WHITEHEAD: One of the first places that I cooked at in NYC was 5 Ninth, with Zak Pelaccio. Zak is totally crazy, but he puts flavors together in a way that most of us can't understand until we taste the result (Sarah Pliner is the same way). I remember prepping out this dish to his specs while he was out of the country for a big event. He gave us these recipes for curry-pickled tomatoes and a very sweet cilantro sauce. Both tasted horrible after being prepped, and we called Zak's assistant, freaking out. They told us not to worry, that as long as we'd followed the recipe, it was what Zak wanted. Okay, whatever... well, we got to taste the final dish, a brisket sandwich, and it was amazing. Everything worked together perfectly.
Which current dish on your menu are you particularly excited about?
PLINER: The skate. When I first tasted sunchokes, I really fell in love with them, then the next few years I guess I went a little overboard, 'til I finally got sick of them. I hadn't eaten a sunchoke for a few years, then this fall I went to San Francisco and I ate at Quince, where they had a sunchoke pasta, and I remembered how good they are. So the skate comes with a sunchoke puree, and a salad of shaved sunchokes, and it makes me happy every time we sell one, because I know whoever ordered it is going to really enjoy it. Also, skate's a really good fish and we don't see enough of it in Portland.
What are some strong childhood flavor impressions?
PLINER: For my stepmother's 40th birthday party, we went to Mondrian, which was a big-deal restaurant in the '80s in Manhattan. I was 15, and had no interest in becoming a chef, but I liked food. For one course we had a lobster dish with a whole bunch of different sauces squeeze-bottled onto the plate. I would guess now it was lobster jus, crème fraîche, and chive oil. All I knew then was it tasted incredible, it bloomed in my mouth, the combination seemed somehow right in a way that transcended what I thought food could be. When I started cooking for a living I still remembered that taste, and kind of chased it through restaurants, eventually only taking jobs at restaurants where the food reminded me of that dish.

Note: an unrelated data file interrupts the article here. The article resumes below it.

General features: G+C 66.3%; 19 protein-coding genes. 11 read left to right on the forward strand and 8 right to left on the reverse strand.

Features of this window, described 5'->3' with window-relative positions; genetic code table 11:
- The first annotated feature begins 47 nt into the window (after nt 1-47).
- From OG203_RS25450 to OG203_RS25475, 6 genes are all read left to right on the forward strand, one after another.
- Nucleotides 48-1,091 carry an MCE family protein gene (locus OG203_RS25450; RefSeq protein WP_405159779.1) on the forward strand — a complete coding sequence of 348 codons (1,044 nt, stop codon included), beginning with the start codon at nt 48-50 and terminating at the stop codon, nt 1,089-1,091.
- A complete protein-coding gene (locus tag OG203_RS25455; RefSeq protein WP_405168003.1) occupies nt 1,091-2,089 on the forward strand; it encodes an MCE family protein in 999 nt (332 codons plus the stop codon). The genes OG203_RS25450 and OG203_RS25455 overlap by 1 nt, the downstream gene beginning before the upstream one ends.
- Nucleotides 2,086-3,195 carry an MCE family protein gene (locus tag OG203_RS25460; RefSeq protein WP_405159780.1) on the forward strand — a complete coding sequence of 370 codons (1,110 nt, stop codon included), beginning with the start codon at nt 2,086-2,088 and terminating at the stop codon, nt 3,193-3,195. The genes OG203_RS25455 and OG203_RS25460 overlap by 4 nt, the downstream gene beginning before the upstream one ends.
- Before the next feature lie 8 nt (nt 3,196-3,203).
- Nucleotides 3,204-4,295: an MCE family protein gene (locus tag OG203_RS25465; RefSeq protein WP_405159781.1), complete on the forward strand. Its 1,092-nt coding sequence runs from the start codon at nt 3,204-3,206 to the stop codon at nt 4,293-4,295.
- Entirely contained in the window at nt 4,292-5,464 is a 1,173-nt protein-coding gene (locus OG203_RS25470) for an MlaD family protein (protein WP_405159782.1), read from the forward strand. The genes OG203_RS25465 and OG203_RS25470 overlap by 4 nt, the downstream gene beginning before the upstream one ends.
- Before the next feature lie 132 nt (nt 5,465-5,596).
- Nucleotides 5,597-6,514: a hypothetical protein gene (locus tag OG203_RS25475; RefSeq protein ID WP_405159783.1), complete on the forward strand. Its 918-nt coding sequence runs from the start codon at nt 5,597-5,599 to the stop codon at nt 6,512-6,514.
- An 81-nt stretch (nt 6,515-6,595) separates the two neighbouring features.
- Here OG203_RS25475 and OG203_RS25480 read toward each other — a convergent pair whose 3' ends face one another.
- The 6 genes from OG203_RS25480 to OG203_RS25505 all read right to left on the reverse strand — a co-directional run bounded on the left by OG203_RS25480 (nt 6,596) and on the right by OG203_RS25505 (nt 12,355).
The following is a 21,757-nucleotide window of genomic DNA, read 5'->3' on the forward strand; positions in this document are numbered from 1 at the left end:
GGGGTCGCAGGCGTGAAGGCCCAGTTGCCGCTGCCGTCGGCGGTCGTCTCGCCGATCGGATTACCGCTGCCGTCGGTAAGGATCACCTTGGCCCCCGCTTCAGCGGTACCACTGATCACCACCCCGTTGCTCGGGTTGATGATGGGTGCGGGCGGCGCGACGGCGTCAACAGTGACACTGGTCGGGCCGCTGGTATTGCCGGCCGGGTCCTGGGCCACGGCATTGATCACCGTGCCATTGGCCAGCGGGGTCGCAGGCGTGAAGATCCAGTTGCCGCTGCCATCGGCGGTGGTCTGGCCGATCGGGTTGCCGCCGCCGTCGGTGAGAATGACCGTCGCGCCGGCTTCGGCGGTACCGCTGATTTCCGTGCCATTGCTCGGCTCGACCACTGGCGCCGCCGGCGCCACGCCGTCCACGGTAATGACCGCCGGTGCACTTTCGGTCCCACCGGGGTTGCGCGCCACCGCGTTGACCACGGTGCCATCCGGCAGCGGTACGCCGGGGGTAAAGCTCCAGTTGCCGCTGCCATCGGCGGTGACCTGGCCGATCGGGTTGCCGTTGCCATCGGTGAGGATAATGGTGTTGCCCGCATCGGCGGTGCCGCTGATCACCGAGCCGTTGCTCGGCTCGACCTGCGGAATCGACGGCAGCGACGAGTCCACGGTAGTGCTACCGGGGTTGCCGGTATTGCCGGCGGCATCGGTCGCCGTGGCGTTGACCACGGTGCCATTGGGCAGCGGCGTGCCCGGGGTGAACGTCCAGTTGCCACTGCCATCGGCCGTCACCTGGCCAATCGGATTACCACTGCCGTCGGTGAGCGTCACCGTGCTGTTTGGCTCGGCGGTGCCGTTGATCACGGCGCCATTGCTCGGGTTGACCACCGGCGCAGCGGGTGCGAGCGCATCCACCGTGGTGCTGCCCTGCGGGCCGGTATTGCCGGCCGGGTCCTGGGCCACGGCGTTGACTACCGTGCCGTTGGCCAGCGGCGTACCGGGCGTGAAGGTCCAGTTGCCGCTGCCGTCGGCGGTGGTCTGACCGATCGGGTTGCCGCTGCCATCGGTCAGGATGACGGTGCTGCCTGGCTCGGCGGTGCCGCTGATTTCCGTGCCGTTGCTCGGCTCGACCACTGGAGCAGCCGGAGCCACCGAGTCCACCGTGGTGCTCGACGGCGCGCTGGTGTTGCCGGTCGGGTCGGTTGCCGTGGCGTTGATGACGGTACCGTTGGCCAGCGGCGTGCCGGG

WHITEHEAD: Connecticut-style lobster rolls, just butter and meat (mayo and celery are abominations!). Connecticut clam chowder, which is a thin, milky broth. It's not clear, like Rhode Island chowder, but it shouldn't be thick and "paste-y." No one away from the Connecticut shoreline gets these things right.
Familiarity is a key component of comfort and trust, so how does a modernist restaurant with a completely unique menu nobody's ever seen before get people in the door and lower their inhibitions?
SHEN: Unfortunately, we more often than not don't get them in the door. Many people look at our menu, shake their heads, and walk away. Good reviews help a lot, as does word of mouth—we also do well when people come in as guests of a regular. But at the end of the day, we're just not everyone's cup of tea.
Aviary is open Monday-Thursday 5-10 pm, Friday-Saturday 5-11 pm.
* Anyone who self-describes as a "foodie" should be slapped.